It is a long-held axiom of human development that if the focus of that development is on women, then their children and their communities are more likely to thrive, to do better economically, to be better educated and healthier. In her book Sex and World Peace, Valerie Hudson argues that equality between the sexes is directly linked to peaceful societies. When societies pay attention to the security of women and their liberation to live full lives, those societies are, overall, more secure and experience lower levels of conflict of all sorts and war. A recent UN Women report also recommended that ensuring the security of women should be a key component of any country’s work to end war and restore peace; that ‘we cannot allow women to continue to be considered “collateral damage” in conflict environments.’ Note that ‘security’ is not limited to physical safety but it is also about food, housing and income security, the ‘security’ that comes with information, education, freedom of movement and health care.
The data show that peace deals are simply less likely to last without the integral involvement of women. The United Nations has recognised this for a long time and, in 2000, adopted UN security council resolution 1325, which not only calls for women to be ensured full political participation but also for governments to take ‘special measures to protect women and girls from gender-based violence, particularly rape and other forms of sexual abuse, in situations of armed conflict’. According to the UNDP, the level of sexual violence experienced by women and girls tends to increase during times of violent conflict – domestic violence, sex trafficking and sexual harassment.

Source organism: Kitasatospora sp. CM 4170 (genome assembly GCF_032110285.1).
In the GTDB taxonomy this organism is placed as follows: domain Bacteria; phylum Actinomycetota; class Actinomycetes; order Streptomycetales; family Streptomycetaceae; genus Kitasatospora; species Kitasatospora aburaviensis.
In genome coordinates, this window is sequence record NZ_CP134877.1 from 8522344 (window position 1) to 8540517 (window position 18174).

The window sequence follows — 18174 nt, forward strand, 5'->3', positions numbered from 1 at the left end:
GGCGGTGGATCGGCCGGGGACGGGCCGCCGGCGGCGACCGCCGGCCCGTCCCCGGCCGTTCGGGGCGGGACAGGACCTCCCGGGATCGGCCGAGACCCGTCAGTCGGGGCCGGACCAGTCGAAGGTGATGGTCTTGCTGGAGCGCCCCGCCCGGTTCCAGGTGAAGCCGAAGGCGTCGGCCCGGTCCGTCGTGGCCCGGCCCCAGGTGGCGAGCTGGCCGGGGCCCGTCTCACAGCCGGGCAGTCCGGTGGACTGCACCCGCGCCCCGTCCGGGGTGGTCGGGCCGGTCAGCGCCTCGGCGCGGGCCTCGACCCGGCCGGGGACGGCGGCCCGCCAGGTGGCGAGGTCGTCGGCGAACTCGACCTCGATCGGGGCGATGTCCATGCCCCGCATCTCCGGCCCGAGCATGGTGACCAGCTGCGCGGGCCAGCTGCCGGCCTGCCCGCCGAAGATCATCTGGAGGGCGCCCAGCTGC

‘Ensuring full security and equal treatment of women and girls is the basis from which individuals can feel safe and fully contribute, but it is also the foundation stone from which nations can reduce violence and ultimately prosper. Nobody loses out when the rights of women are protected and promoted, so their continued exclusion from decision-making platforms in various conflict zones around the world makes little sense.’ (Jessica Neuwirth, ‘Why are women not included in Peacebuilding efforts?’ New York Times, 9 Jan 2017)
If all of this is true – and it is – to include/focus on women is not only the right thing to do; it is the smart thing to do. With only one notable exception, we have worked with groups that are inclusive of both women and men. In the safe container that is the training venue and culture, all genders are enabled to ask questions about gender and social norms and how and why women need to be included and, in many situations, taking the lead in situations of violent and protracted conflict. It is a difficult topic, without doubt, and yet cannot be set aside as inconsequential. Through experiential, play-based learning exercises, participants are invited to consider new ways of being with and working with one another across gender lines. In many places in the world, the invitation to women to leave their household space to participate in a training in peacemaking and nonviolence is controversial. In order to be effective participants and then players in the field of peacemaking, women require the consent and the support of their households and their communities to take the time to build the necessary skills to do so.